The Mackay-Moody show reveals that things have now gone further still. Lord Ouseley is head of the government-and-FA-backed Kick It Out lobby, the witch-finder general in the phoney moral crusade against racism and homophobia in football. He seized upon the publication of those text messages with relish. ‘What you see at face value is not always reflective of the attitudes which are actually held deep down’, declared Ouseley. ‘It’s easy to present yourself as being reasonable and fair, and to behave in ways that hide prejudice and bias. However, any in-depth forensic examination or analysis of hidden views would be likely to reveal otherwise. That is what makes it difficult to eliminate and eradicate such prejudices, bigotry and even hatred.’
For Ouseley and Co, it seems, any public displays of decency are just a façade put up to disguise our inner bigot. What is real are people’s ‘hidden views’ based on ‘prejudices, bigotry and even hatred’. Thus we should be judged, not on our public words and deeds, but on the private prejudices that we do not express, but which can be discovered by ‘forensic analysis’ of our innermost thoughts. Then no doubt those who are somehow immune to prejudice, such as Lord Ouseley, can try to ‘eliminate and eradicate’ the racist within through a re-education programme.
Kick It Out and its media fan club have also been quick to use the Mackay-Moody scandal to give football another good kicking, insisting that those few texts are just the tip of the iceberg of ugly bigotry that is bringing the beautiful game into disrepute. Having spent years desperately trying and failing to find the spectre of serious racism in British football, the ghost-hunters have now fallen about a few stray private texts as ‘proof’ that the problem is rife. We might reasonably draw the opposite conclusion: that this overblown circus shows how rare incidents of real racism are around modern football, and that if anything brings the game into disrepute it is the shrill scaremongering of the phoney moral crusaders. But presumably that will only prove that we are at best in denial, and at worst part of the secret racist conspiracy.
Of course, nobody wants to endorse bigotry – although we surely ought to defend the freedom of thought and speech for pillocks, too, particularly in the privacy of their own home/phone. But this sort of manufactured outrage is likely to have a wider chilling effect on what people feel free to say or even think anywhere.
The dangerous trend towards policing private words and thoughts in sport and society, highlighted recently on spiked, inevitably brings to mind the descriptions of the Thought Police and thoughtcrime from George Orwell’s Nineteen Eighty-Four. And as ever, there is more to Orwell’s insight than is often assumed. The purpose of the Thought Police is not simply to punish those found guilty of mentally erring from the politically correct state diktat. It is also to encourage the rest to practice ‘crimestop’ – described by Big Brother’s public enemy number one, Emmanuel Goldstein, as ‘the faculty of stopping short, as though by instinct, at the threshold of any dangerous thought… Crimestop, in short, means protective stupidity.’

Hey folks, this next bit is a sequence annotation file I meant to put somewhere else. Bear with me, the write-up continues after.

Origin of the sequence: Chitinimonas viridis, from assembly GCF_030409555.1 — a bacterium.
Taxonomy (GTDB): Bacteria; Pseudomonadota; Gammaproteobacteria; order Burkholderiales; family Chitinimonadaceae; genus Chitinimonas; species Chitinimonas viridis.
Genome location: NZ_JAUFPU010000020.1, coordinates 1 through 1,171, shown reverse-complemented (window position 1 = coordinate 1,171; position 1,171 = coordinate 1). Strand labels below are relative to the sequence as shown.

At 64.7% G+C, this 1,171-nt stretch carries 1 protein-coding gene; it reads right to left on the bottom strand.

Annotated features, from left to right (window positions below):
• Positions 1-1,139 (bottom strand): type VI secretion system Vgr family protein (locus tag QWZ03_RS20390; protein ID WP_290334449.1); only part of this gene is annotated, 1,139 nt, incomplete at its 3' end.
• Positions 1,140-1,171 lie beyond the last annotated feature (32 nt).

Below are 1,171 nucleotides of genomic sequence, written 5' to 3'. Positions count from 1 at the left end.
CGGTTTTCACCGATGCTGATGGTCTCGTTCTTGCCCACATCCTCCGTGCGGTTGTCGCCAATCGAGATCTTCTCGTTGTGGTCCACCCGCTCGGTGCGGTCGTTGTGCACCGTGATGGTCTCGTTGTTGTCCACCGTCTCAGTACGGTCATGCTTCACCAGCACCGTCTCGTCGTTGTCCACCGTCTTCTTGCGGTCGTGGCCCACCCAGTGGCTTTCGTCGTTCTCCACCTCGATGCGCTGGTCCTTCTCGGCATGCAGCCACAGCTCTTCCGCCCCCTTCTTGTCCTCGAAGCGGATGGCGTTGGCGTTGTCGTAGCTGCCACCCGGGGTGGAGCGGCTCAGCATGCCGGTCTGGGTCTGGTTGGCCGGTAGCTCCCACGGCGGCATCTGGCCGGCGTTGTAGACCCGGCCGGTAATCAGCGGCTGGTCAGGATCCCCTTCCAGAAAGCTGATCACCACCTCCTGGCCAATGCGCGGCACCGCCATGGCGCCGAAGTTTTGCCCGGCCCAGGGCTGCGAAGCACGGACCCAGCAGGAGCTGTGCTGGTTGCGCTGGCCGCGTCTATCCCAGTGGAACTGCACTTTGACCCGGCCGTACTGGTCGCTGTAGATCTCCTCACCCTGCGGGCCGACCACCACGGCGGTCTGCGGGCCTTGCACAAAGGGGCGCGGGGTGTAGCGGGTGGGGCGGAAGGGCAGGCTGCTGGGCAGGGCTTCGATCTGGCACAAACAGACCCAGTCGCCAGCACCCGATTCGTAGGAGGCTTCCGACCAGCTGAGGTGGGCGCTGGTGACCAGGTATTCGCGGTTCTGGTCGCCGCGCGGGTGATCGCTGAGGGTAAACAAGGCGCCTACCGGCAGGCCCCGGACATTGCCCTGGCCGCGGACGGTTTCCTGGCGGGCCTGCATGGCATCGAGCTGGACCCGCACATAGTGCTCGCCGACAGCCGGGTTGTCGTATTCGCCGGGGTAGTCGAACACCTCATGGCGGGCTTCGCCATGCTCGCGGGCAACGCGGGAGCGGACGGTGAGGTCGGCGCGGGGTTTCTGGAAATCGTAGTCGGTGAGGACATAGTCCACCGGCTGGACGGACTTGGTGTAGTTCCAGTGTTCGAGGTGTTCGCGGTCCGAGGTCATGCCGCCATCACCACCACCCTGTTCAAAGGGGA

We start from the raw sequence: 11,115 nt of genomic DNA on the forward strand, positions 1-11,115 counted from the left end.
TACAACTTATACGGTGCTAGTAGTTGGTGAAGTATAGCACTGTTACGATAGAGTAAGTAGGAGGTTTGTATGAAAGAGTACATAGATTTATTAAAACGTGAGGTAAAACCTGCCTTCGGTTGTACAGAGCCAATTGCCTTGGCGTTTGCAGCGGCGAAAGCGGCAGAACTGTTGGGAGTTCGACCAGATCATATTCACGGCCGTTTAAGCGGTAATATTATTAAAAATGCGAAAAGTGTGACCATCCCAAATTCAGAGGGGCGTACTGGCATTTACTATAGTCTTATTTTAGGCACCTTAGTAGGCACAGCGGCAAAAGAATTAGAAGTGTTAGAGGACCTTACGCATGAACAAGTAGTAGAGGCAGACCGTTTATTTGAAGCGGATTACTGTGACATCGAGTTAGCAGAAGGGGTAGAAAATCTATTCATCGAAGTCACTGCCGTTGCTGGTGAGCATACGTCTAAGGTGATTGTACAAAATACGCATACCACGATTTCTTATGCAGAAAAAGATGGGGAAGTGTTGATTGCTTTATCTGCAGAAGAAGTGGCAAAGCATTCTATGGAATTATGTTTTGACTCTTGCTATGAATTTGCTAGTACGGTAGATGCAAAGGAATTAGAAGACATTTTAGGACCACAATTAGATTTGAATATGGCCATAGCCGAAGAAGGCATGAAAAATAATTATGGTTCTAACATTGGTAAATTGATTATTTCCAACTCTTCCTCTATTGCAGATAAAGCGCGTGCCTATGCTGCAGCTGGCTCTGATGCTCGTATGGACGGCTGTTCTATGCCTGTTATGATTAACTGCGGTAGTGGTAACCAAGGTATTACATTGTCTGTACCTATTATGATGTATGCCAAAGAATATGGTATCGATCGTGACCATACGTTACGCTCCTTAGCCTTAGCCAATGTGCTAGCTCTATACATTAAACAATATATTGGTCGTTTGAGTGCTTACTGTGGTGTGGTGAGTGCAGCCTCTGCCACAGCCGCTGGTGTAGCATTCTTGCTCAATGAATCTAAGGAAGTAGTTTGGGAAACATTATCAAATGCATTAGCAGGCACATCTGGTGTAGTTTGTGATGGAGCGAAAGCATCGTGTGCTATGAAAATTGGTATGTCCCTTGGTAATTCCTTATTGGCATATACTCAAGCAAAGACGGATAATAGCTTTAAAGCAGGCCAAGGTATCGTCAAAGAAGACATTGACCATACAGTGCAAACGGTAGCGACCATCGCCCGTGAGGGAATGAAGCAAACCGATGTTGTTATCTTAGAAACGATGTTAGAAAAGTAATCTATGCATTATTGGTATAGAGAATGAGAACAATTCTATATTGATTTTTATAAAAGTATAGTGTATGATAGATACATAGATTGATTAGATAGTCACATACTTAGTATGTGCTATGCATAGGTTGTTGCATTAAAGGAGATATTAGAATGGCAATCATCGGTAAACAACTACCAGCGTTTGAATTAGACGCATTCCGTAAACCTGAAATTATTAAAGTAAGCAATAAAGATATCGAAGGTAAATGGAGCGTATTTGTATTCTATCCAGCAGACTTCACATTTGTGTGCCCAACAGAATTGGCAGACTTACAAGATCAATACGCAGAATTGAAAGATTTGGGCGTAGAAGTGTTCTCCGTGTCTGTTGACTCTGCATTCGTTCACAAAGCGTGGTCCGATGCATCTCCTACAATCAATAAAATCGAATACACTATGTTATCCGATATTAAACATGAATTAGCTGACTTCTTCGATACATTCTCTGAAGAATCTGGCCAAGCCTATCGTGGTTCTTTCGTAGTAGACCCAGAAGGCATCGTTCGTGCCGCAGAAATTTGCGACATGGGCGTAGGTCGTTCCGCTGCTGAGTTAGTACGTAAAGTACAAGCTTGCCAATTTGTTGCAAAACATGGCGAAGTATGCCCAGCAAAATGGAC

Thanks, but I’ll take the risk of living in a relatively free world where there might be dodgy private texts lurking on somebody’s smartphone, rather than one where everybody’s inner thoughts are laid bare and we are safe in a blanket of collective ‘protective stupidity’.
Mick Hume is spiked’s editor-at-large. His book, There is No Such Thing as a Free Press… And We Need One More Than Ever, is published by Societas. (Order this book from Amazon(UK).) Visit his website here.
Picture by: PA.
spiked is free, and it always will be, which is why we need your help. We don’t have a paywall, or bonus content for paying customers, because we want our arguments for freedom and democracy, against misanthropy and identity politics, to reach as many people as possible. Which is why we ask those of our readers who can afford it to chip in. One-off donations are hugely appreciated, but monthly donations are even better. They allow us to plan for the future and to grow. Even £5 a month is a huge help. It’s much cheaper than your average magazine subscription, and it ensures that spiked is free and open to all. To make either a monthly or a one-off donation, click here. Thank you for your support.
To enquire about republishing spiked’s content, a right to reply or to request a correction, please contact the managing editor, Viv Regan.